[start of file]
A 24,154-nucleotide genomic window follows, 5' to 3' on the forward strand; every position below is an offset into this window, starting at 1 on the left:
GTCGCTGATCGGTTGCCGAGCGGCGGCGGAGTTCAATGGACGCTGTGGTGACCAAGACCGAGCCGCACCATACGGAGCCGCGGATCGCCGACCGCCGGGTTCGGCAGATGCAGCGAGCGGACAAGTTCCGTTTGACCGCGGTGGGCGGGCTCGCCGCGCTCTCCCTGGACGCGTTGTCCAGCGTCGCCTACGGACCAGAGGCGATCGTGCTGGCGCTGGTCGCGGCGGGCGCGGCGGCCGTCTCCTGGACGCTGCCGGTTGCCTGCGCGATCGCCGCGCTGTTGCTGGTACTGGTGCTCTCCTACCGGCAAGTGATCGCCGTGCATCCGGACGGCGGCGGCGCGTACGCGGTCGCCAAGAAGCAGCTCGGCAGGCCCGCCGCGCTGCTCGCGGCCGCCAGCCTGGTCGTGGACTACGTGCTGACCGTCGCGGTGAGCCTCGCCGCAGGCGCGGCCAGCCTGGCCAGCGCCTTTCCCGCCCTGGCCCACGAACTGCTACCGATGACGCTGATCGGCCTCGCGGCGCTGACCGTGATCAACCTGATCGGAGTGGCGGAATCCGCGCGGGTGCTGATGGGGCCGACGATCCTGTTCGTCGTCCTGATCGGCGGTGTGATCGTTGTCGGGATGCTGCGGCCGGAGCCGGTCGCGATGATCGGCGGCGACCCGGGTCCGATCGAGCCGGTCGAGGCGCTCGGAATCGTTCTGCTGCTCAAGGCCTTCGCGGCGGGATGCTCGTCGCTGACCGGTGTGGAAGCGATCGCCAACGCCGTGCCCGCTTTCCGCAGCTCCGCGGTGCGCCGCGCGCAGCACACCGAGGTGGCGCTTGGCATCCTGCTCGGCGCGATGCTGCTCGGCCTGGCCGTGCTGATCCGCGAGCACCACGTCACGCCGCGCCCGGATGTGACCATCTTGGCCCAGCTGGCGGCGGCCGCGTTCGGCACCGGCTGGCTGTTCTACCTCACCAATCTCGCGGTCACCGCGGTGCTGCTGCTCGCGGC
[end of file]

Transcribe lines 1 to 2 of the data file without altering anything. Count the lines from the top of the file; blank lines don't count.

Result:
A 24,154-nucleotide genomic window follows, 5' to 3' on the forward strand; every position below is an offset into this window, starting at 1 on the left:
GTCGCTGATCGGTTGCCGAGCGGCGGCGGAGTTCAATGGACGCTGTGGTGACCAAGACCGAGCCGCACCATACGGAGCCGCGGATCGCCGACCGCCGGGTTCGGCAGATGCAGCGAGCGGACAAGTTCCGTTTGACCGCGGTGGGCGGGCTCGCCGCGCTCTCCCTGGACGCGTTGTCCAGCGTCGCCTACGGACCAGAGGCGATCGTGCTGGCGCTGGTCGCGGCGGGCGCGGCGGCCGTCTCCTGGACGCTGCCGGTTGCCTGCGCGATCGCCGCGCTGTTGCTGGTACTGGTGCTCTCCTACCGGCAAGTGATCGCCGTGCATCCGGACGGCGGCGGCGCGTACGCGGTCGCCAAGAAGCAGCTCGGCAGGCCCGCCGCGCTGCTCGCGGCCGCCAGCCTGGTCGTGGACTACGTGCTGACCGTCGCGGTGAGCCTCGCCGCAGGCGCGGCCAGCCTGGCCAGCGCCTTTCCCGCCCTGGCCCACGAACTGCTACCGATGACGCTGATCGGCCTCGCGGCGCTGACCGTGATCAACCTGATCGGAGTGGCGGAATCCGCGCGGGTGCTGATGGGGCCGACGATCCTGTTCGTCGTCCTGATCGGCGGTGTGATCGTTGTCGGGATGCTGCGGCCGGAGCCGGTCGCGATGATCGGCGGCGACCCGGGTCCGATCGAGCCGGTCGAGGCGCTCGGAATCGTTCTGCTGCTCAAGGCCTTCGCGGCGGGATGCTCGTCGCTGACCGGTGTGGAAGCGATCGCCAACGCCGTGCCCGCTTTCCGCAGCTCCGCGGTGCGCCGCGCGCAGCACACCGAGGTGGCGCTTGGCATCCTGCTCGGCGCGATGCTGCTCGGCCTGGCCGTGCTGATCCGCGAGCACCACGTCACGCCGCGCCCGGATGTGACCATCTTGGCCCAGCTGGCGGCGGCCGCGTTCGGCACCGGCTGGCTGTTCTACCTCACCAATCTCGCGGTCACCGCGGTGCTGCTGCTCGCGGC